Tell your heart: “Olive” you!
The Mediterranean diet isn’t a magic pill, but countless studies give it the thumbs up for heart health.
Amanda Williamson Published: 5/23/2018
Stroll through the cookbook section of your local bookstore and you’ll notice fad diets pepper every other cover.
They promise miraculous weight loss, improved heart health, immediate detox — even a cancer cure. But, what’s the truth behind their glittering assurances?
U.S. News and World Report recently ranked the best diets overall, giving the Mediterranean eating plan the top spot for the first time. It tied with the DASH diet — Dietary Approaches to Stop Hypertension developed to lower high blood pressure.
Unlike other diets that may claim these impressive health benefits, the Mediterranean eating plan is backed by countless clinical trials and studies that all show it can help reduce heart attacks, strokes and cardiovascular death, said Pamela Rama, MD, a cardiologist with Baptist Heart Specialists.
“At Baptist Health, we encourage our patients to stick with the Mediterranean diet and its proven benefits,” she added. “There is a lot of merit to plant-based diets, such as vegetarian or vegan options. They’re good diets, but there just aren’t the randomized, controlled studies to back them up.”
The eating plan, adapted from the lifestyle of those in the Mediterranean region, consists of fruits, vegetables, whole grains, nuts, legumes, olive oil, herbs and spices; fish and seafood at least a couple of times a week; and poultry, eggs, cheese and yogurt in moderation, while saving sweets and red meat for special occasions. While the Mediterranean eating plan doesn’t restrict or eliminate any nutrient, it does discourage dairy and processed sugars, Dr. Rama added.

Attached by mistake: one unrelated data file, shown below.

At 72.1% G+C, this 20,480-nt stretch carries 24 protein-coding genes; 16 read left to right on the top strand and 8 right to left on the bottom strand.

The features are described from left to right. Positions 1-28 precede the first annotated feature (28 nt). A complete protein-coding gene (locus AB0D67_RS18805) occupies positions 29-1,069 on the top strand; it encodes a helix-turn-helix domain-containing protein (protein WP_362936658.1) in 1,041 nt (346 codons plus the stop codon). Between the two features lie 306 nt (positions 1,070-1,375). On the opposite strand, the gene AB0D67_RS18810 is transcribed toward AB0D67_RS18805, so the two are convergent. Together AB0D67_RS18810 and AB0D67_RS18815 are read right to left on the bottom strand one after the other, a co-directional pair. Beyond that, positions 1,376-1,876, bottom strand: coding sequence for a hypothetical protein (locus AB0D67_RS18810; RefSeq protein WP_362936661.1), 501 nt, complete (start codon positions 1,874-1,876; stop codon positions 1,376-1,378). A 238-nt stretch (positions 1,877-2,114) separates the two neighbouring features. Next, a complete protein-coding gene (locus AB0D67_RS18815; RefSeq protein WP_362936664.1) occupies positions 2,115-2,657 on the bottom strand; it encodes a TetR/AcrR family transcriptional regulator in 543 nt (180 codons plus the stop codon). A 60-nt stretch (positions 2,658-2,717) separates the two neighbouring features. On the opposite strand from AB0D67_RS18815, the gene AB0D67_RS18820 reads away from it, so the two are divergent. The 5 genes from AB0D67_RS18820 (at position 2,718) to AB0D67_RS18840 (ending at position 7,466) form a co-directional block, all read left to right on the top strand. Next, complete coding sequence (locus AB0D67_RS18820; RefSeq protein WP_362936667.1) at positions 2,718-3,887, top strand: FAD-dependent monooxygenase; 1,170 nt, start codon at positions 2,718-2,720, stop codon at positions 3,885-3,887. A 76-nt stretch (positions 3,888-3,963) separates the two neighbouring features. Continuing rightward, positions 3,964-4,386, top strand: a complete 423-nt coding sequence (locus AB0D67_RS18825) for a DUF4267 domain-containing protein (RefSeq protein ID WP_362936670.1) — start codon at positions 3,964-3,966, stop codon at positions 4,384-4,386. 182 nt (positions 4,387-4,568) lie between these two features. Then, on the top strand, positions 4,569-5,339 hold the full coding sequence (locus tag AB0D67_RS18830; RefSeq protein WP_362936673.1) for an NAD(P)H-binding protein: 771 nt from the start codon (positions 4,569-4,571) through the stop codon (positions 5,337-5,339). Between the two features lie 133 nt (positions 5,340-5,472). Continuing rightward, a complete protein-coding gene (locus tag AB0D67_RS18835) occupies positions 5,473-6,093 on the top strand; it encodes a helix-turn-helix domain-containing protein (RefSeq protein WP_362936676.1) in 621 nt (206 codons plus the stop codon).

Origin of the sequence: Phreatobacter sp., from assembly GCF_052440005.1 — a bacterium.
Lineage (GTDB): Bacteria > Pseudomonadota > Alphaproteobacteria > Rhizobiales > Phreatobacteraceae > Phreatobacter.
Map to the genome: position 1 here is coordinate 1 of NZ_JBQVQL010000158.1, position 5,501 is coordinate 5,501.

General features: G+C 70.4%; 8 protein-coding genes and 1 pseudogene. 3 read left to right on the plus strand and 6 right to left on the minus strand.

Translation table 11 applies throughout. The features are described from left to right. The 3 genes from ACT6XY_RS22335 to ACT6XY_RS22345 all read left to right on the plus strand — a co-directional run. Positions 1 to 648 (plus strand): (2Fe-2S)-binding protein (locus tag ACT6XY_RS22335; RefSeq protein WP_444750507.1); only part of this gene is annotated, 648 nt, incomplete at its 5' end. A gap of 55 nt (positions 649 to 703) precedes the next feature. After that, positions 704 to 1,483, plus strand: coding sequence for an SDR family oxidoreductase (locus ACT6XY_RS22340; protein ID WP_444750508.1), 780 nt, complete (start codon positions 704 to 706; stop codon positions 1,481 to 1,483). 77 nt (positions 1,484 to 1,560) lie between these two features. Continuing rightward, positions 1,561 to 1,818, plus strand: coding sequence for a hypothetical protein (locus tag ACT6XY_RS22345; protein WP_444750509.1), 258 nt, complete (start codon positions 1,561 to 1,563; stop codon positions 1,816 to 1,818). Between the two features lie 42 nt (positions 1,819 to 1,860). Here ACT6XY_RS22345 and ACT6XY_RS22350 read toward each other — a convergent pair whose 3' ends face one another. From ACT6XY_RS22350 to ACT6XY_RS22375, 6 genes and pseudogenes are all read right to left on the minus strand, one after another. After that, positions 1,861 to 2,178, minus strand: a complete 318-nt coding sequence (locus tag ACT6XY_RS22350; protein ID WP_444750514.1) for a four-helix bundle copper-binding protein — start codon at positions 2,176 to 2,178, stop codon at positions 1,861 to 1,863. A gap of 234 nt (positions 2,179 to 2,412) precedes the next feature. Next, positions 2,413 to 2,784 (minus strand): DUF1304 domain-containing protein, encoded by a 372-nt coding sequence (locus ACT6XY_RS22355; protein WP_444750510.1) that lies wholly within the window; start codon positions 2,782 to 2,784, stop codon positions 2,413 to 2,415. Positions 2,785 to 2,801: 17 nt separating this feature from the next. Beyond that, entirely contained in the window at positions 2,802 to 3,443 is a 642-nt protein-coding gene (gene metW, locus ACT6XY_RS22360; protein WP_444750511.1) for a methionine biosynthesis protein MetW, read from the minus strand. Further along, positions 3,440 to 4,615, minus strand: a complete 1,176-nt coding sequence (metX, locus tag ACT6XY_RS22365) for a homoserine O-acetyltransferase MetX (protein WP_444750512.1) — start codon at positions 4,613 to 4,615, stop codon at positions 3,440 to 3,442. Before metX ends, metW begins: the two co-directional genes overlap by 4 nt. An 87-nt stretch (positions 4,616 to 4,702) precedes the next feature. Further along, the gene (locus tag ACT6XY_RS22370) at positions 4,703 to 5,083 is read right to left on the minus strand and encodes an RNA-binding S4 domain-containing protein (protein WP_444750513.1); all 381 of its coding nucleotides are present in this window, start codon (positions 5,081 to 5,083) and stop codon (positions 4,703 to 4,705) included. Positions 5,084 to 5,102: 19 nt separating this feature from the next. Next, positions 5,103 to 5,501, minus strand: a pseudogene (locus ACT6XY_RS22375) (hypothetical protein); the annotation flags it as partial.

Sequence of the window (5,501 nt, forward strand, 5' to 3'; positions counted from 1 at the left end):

Alcohol is also allowed in moderation, so you don’t have to cancel wine night just yet. Exercising is a Mediterranean health plan requirement, but it shouldn’t be dreaded! Walking can be a step in the right direction, but doctors also suggest trying something a little bit more fun. “It needs to be something you will stick with,” Dr. Rama recommended.
But why does the Mediterranean eating pattern work so well?
According to Dr. Rama, every time a person eats foods high in concentrated sugars and triglycerides, a type of fat found in the blood, there is a correlated spike in inflammatory markers and insulin approximately two hours after the meal. This causes the release of superoxide and free radicals, which can ultimately result in changes to our DNA.
“We know that cardiovascular disease and cancers are promoted by inflammation, so you can see how a bad diet would increase the risk,” Dr. Rama added.
Shortly after World War II, a scientist named Ancel Keys and his colleagues studied people in seven countries to see if the Mediterranean eating pattern contributed to improved health outcomes. Data from the United States, Japan, Italy, Greece, the Netherlands, Finland and then-Yugoslavia also showed that people who ate a diet rich in fruits and vegetables, grains, beans and fish were the healthiest.
Since then, hundreds of studies have proven eating the “Med way” may — in addition to the heart health benefits — help lengthen your life, improve brain function, fight certain cancers, protect from diabetes, keep away depression, aid weight loss and more.
Seems like the U.S. News and World Report got it right.